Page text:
Cereal Mascot Creator

I have never understood why cereal continues to be marketed as a breakfast food, when it is clearly to be eaten as second-lunch.  Nonetheless, this didn’t stop me when I was approached by a popular mill and asked to create a pantheon of lovable, Gumby-like critters to represent their various “breakfast” products.

My first creation was long-billed dowitcher named “Dumpy,” who consistently found himself in the dilemma of having speared too many fruity “O” shaped cereal pieces around his thin beak, losing the ability to speak clearly.  Oh how the children laughed at that one!  “Mmm-pfff kkkkkkkkrrrrrrgggggththththth!”  A generation of kids were sent to speech pathologists because they refused to quit imitating Dumpy Dowitcher.  Also the cereal residue reacted strangely with flouride, and caused lips and tongues to stick to teeth.  Dumpy only graced the airwaves for four months, but his legacy lived on in the steady stream of court cases that

Another great idea I came up with was an amorphous brown blob with crazy googley eyes affectionately called Coco.  Coco was constantly trying to meld with a steaming bowl of carob-flavored farina.  How rich were those layers of subtext!  In one commercial, Coco is looking for its similarly gender-less sibling.  Just when Coco happens upon the bowl of farina, a cruel adult figure whisks it away.  The tears of joy turn to tears of sorrow.  And then the catch-line, “Carob-Time Farina ain’t your kin, Coco!  It’s for kids, so dig on in!”  In the next spot, Coco’s received word that it’s “mother” is ill– same scenario.  The next, Coco wants a buddy.  And so on and so forth.  The iterations were endless.  Or so we thought until some nutso parents group got all up in arms about what they claimed was “Coco’s perverse desire to mate with a food product.”  Shocking.  Sure, Coco managed to make it into the bowl most times, and slosh around with ecstasy, but Coco was always plucked out and tossed into the garbage disposal or something like that.  It made no sense.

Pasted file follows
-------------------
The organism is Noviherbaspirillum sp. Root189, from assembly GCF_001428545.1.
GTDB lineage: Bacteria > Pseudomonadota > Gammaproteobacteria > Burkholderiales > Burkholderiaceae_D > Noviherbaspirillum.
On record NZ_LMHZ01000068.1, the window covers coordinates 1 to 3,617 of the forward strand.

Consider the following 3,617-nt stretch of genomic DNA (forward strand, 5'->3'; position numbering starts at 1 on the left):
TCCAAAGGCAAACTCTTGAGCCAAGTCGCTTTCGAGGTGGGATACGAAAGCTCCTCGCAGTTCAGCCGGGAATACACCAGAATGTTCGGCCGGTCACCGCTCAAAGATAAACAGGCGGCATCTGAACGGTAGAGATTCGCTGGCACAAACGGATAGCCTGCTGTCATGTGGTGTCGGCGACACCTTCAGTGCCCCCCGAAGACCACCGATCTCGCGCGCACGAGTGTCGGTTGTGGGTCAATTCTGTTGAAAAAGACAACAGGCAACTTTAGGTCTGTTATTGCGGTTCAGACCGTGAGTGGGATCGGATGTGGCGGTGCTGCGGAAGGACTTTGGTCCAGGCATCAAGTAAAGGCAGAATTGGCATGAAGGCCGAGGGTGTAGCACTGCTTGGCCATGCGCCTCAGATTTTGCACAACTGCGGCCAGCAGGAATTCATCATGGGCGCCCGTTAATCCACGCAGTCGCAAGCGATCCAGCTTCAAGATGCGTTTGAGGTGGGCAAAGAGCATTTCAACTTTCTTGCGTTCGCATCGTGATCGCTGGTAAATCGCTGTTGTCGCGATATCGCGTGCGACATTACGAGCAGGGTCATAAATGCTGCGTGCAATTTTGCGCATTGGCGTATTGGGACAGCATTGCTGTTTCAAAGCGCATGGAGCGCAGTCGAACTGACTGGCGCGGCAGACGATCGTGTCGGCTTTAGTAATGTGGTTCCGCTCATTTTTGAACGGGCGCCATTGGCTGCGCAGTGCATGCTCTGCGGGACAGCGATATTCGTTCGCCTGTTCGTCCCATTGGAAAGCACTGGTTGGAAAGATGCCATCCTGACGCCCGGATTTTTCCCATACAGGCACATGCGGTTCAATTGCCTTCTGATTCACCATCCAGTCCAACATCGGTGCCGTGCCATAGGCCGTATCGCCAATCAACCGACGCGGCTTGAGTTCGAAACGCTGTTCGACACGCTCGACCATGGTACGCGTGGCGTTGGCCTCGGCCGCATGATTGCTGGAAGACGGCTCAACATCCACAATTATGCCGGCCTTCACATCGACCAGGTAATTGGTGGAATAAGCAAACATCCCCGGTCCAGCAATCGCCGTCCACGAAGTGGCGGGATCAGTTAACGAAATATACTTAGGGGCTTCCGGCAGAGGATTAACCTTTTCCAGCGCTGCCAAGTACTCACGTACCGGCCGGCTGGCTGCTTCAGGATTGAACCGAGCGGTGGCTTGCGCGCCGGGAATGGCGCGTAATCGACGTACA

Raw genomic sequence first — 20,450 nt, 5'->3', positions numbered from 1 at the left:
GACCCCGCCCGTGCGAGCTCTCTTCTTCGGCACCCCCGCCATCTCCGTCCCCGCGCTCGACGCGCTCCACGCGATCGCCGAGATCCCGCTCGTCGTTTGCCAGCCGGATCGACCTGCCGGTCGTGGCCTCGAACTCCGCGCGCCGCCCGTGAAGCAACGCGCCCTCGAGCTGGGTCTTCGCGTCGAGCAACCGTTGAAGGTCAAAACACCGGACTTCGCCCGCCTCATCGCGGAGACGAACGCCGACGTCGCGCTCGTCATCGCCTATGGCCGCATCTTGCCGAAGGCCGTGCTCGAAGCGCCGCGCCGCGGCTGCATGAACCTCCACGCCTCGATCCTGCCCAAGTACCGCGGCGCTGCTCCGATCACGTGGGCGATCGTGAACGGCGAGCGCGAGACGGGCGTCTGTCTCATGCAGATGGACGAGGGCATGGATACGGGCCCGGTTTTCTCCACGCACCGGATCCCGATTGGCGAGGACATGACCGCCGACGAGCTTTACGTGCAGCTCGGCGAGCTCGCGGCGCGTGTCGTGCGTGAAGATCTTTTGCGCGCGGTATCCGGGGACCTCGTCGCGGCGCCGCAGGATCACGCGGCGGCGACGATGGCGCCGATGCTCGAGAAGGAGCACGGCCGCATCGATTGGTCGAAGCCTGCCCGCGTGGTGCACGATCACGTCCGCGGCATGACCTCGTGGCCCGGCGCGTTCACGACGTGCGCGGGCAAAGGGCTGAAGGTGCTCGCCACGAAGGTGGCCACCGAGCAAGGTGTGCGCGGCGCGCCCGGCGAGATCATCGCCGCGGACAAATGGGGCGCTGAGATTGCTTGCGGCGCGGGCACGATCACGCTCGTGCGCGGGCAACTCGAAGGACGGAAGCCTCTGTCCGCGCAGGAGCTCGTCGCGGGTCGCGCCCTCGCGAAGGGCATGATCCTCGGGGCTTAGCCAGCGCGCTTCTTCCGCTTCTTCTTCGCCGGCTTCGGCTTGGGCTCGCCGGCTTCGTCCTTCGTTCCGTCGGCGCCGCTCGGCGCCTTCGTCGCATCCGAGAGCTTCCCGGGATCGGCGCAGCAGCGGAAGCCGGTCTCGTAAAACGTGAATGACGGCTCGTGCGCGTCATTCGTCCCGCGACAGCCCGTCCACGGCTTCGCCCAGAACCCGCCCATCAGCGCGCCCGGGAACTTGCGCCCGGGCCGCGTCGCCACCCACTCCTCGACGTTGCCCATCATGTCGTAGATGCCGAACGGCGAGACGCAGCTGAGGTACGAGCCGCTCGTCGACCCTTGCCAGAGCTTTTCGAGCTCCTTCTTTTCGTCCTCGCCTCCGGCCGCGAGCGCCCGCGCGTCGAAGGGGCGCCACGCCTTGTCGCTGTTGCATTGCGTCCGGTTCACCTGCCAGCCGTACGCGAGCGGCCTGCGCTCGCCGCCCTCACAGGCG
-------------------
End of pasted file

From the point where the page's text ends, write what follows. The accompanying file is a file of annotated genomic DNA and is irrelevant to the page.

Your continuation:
By this time the parents had targeted me, and boy did they go berserk when my final character was introduced– a beautiful dreamweaver with a fancy mask for a face on whom I bestowed the gorgeous name of “Satin,” after my aunt, who worked at a gentleman’s club.  You can catch a clip of the original ad above.  I was particularly pleased with myself over this one, and envisioned an entire 24-minute weekly show which would subtly introduce children to all our cereal products, but it was not to be.  The closed-minded network executives pulled the plug, and refused our existing sponsorships.  The mill went broke in half a year, and once again, I was left to search out a newer, fresher career.



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